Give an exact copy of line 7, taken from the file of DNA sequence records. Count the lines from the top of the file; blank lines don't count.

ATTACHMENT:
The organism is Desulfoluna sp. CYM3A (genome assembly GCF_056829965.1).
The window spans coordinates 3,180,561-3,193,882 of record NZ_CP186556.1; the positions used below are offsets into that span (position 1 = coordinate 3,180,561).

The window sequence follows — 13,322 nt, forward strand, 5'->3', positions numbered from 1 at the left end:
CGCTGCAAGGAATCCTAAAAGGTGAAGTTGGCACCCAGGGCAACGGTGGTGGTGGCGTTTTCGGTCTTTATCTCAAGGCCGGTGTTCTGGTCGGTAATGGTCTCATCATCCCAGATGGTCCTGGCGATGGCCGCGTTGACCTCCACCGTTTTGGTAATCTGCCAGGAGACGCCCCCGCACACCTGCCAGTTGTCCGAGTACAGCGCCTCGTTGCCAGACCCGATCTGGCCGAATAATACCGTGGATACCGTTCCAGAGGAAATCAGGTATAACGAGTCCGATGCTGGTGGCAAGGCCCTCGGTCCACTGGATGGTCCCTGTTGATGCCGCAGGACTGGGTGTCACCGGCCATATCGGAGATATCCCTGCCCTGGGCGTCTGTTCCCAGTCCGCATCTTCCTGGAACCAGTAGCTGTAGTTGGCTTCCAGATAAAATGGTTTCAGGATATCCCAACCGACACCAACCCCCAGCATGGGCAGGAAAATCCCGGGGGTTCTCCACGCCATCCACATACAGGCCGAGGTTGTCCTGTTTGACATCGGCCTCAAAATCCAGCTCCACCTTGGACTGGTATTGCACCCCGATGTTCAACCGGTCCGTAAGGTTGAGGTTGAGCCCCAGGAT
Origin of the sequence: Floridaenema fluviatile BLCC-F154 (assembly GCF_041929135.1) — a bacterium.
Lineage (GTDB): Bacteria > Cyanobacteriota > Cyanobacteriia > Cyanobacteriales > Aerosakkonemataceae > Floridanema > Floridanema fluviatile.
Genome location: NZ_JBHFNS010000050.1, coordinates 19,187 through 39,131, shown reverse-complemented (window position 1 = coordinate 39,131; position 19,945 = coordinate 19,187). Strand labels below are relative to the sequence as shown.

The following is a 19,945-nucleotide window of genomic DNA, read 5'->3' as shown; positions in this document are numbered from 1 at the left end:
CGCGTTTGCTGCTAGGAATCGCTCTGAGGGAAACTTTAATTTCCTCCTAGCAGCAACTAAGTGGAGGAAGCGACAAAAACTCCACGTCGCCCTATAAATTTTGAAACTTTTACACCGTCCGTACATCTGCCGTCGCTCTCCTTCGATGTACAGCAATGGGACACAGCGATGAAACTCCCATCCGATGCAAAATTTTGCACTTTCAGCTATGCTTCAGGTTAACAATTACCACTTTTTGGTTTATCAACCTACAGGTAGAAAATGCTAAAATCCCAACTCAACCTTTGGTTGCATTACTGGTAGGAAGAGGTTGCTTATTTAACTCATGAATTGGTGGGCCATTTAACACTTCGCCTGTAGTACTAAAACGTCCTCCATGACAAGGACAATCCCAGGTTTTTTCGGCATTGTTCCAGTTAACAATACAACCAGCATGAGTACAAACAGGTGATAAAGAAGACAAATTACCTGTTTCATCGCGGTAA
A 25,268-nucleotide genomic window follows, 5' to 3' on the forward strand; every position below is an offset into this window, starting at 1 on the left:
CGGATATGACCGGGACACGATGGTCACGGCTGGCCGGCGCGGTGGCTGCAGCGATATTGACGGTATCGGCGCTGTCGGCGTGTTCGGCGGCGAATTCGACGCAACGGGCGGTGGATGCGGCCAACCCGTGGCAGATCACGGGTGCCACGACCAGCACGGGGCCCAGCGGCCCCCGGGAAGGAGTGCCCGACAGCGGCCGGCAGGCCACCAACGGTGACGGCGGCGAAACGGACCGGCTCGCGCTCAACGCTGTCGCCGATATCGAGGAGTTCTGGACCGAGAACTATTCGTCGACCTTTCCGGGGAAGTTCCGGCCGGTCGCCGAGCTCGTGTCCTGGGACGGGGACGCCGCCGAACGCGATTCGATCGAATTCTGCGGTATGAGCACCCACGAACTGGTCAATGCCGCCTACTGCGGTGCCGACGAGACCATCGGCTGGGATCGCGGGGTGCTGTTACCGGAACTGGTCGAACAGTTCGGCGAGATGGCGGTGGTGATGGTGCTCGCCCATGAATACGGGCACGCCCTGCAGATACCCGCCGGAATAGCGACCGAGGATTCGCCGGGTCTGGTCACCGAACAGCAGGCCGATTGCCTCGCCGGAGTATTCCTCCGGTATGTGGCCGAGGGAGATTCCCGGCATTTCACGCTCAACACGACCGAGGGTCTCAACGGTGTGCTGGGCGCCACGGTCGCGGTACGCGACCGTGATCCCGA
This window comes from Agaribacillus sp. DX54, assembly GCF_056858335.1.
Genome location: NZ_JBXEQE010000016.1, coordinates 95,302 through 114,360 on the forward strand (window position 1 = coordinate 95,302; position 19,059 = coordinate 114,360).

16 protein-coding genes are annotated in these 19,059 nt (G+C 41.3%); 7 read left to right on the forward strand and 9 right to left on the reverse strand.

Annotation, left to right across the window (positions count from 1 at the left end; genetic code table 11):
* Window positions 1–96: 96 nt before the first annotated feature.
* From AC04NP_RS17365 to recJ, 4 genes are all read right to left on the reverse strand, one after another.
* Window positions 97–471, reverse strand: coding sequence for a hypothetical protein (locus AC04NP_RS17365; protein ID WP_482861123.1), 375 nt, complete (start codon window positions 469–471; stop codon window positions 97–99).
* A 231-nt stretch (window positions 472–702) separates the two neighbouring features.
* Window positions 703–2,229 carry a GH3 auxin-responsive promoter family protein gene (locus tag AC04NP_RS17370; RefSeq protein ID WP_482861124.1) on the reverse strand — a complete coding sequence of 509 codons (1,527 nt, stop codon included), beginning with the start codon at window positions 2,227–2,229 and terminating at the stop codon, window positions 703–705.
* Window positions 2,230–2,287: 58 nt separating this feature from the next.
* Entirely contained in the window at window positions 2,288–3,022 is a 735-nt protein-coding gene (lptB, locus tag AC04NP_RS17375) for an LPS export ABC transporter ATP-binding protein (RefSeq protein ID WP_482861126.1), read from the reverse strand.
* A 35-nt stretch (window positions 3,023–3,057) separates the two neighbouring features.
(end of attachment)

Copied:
Genome location: NZ_JBHFNS010000050.1, coordinates 19,187 through 39,131, shown reverse-complemented (window position 1 = coordinate 39,131; position 19,945 = coordinate 19,187). Strand labels below are relative to the sequence as shown.